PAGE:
Red Headed Woodpecker Count

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Today’s extremely handsome target species, the rare Red-headed Woodpecker. (Photo copyright Randy Mooi)

We are not a bird watchers per se but we do love a good birding event since it gives us a chance to do some naturalist stuff which we really do enjoy, no matter the species. This trip was almost as rewarding for us as the turtle rescue event with a lot less stress.

Our trip was organized by IBA Canada IBA meaning Important Birding Area. When we found out they could use volunteers we jumped at the chance. And I am so glad we did! We met at 7:00am at our neighbour’s house.  Harry Harris is the retired former Conservation Officer for our rural municipality (county in American) and he’s an avid birdwatcher. We were divided into groups so we could each cover an area. Our objective was to survey the area and find as many red headed woodpecker pairs as we could. We were armed with binoculars, and a recording of the territorial drumming and squawking they make to be sent out via a loud speaker. Our area included the town of Alonsa.IMG_2923

And off we went. We drove up and down backroads in Alonsa I didn’t even know existed. That included one long stretch with grass that reached up to the hood of my truck. We were searching for the favourite habitat of these gorgeous birds. They like grazed grass below a stand of mature trees that also includes a few dead ones. They especially like the dead aspen that is soft and normally full of delicious bugs. We had success at our third stop.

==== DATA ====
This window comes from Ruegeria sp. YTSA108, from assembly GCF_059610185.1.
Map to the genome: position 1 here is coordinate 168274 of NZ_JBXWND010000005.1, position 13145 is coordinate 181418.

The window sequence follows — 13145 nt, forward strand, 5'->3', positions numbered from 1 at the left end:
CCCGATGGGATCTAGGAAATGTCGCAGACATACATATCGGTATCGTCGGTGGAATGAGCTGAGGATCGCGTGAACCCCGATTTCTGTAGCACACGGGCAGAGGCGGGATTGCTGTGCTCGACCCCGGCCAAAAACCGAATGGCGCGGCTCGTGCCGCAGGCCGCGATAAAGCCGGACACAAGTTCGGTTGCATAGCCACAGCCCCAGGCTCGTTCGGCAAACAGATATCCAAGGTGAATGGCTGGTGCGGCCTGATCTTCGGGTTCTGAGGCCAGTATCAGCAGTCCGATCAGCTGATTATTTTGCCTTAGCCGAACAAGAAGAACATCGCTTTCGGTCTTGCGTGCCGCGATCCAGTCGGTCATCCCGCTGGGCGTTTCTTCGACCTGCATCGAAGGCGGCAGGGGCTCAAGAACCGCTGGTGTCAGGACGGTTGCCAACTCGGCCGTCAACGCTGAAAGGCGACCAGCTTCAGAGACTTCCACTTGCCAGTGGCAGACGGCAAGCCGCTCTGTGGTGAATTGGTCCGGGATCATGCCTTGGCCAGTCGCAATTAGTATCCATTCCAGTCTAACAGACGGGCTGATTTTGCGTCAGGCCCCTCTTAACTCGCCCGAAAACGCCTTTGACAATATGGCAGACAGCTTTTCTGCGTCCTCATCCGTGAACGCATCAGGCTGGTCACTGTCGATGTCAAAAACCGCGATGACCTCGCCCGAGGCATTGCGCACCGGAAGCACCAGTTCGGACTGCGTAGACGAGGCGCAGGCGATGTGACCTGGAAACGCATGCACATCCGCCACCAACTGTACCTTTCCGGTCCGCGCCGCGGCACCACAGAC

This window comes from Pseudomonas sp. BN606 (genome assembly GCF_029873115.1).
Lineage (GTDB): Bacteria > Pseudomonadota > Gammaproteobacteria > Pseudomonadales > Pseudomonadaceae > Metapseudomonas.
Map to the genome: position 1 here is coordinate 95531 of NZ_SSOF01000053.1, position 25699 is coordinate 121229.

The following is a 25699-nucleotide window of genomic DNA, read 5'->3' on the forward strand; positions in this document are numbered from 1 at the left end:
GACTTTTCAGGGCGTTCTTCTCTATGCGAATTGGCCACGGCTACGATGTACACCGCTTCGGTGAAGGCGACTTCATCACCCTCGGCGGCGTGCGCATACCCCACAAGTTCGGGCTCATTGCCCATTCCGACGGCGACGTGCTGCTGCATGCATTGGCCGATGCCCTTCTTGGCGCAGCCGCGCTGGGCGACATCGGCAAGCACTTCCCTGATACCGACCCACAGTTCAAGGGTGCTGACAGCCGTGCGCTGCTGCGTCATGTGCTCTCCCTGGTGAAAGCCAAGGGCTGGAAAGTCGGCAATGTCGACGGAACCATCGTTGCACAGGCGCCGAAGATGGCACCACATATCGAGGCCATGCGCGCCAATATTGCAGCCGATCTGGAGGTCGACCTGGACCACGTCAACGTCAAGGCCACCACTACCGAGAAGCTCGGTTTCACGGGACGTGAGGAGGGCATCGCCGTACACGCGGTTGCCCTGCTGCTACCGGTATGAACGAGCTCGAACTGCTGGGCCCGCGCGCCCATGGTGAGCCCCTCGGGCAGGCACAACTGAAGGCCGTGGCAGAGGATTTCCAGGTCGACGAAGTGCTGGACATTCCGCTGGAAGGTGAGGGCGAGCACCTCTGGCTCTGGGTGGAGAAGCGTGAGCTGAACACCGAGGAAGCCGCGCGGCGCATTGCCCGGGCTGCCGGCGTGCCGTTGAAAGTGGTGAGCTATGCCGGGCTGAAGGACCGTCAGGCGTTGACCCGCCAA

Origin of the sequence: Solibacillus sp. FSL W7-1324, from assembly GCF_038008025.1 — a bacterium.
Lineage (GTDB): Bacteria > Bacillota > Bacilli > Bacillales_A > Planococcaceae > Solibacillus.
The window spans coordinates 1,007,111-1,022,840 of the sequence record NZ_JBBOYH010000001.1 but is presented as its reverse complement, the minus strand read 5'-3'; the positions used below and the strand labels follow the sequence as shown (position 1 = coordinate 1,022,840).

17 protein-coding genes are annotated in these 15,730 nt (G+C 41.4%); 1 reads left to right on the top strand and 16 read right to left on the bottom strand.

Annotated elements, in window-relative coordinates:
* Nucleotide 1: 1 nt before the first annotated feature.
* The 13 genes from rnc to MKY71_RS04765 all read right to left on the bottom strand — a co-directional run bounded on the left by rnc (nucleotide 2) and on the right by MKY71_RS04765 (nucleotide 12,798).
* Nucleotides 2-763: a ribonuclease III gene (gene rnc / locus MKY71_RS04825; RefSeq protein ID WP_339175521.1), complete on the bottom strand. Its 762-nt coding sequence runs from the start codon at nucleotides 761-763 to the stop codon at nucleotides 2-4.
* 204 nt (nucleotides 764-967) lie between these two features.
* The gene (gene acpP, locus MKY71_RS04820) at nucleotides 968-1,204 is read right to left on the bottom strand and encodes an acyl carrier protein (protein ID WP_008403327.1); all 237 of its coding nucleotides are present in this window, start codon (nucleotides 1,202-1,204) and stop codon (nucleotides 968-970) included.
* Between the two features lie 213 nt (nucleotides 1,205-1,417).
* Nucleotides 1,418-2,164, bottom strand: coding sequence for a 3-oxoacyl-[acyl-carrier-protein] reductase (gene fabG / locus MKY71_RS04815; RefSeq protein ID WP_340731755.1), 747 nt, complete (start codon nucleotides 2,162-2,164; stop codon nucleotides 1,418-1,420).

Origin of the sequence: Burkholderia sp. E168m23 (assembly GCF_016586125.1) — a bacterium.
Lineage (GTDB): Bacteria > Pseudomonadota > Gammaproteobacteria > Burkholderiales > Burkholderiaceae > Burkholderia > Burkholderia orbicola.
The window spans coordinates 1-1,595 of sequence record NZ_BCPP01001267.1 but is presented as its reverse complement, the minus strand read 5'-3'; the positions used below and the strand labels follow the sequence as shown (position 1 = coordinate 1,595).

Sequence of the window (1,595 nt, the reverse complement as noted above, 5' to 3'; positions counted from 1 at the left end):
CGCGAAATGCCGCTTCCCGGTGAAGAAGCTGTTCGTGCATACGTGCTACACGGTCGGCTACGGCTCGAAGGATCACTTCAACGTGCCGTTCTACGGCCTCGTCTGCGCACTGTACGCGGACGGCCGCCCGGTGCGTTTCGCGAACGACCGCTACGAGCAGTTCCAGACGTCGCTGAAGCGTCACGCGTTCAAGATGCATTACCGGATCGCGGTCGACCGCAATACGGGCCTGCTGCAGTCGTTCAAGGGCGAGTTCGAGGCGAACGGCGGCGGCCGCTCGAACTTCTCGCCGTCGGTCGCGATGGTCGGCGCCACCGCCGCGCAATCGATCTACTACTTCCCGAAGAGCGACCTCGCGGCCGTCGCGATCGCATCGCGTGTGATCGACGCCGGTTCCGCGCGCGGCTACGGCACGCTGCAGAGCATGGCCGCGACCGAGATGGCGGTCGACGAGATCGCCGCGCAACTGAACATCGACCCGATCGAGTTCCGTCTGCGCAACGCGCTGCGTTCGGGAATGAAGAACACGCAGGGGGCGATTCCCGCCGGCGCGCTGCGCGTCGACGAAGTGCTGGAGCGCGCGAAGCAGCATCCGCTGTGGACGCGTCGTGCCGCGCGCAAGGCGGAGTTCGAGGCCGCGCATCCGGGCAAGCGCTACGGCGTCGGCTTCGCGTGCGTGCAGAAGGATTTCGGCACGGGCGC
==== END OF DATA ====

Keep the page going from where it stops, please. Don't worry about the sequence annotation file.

The woodpecker is highly territorial and apparently not very discerning because playing that call brought the males right to us, bristling with hostility and drumming and squawking at us as if we were mortal enemies to be frightened off. They would pause a short distance away and glare at us trying to figure out what was going on. Obviously we were not male woodpeckers but we sure sounded like them. We would confirm them by sound and by sight. If we got a male doing the territorial thing, we assumed there was a female nearby even if we didn’t actually see her.

The local farmers, being both inquisitive and watchful, drove by to check us out and one stopped to chat. Once they knew we were bird watchers, and not castle rustlers, they relaxed and had a good laugh. The cattle also found our antics quite fascinating.

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And so it went, driving from place to place, running the recording, waiting for a response and then making careful notes with the GPS on the exact location of a pair. We saw lots of other birds as well. It was fun being with real birders who could spot a little nondescript brown bird and actually know the difference between Chipping, Vesper and Savannah sparrows.

My favourite “other” bird that we saw was this darling fledgling American Kestrel. The baby bird stayed very quiet, clinging to the tree while we snapped a few pictures. Unfortunately the camera can’t distinguish the way the eye can so the picture ended up showing only the silhouette.

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We also saw a family of sharp tailed grouse and fledgling sand hill cranes. We are so lucky to live in such a fine birding area. Bird life positively teems here and we found a new appreciation for our beloved home.

After driving about for several hours we joined all the other birders at Hollywood Beach for lunch. This location resulted in an impromptu shore bird count session. I learned there is a difference between a Caspian and a Black Tern and there are at least five different kinds of sandpipers. I must admit I was more interested in watching the bird watchers than watching the shore birds. The shore birds kind of all look alike to me but enthusiastic excited people are fascinating and uplifting to be around. It was overall a great day and we plan on attending several more of their bird counts and birding events as summer progresses. If you are the kind fascinated by bird watching species details you can check out all the different species at the IBA website.

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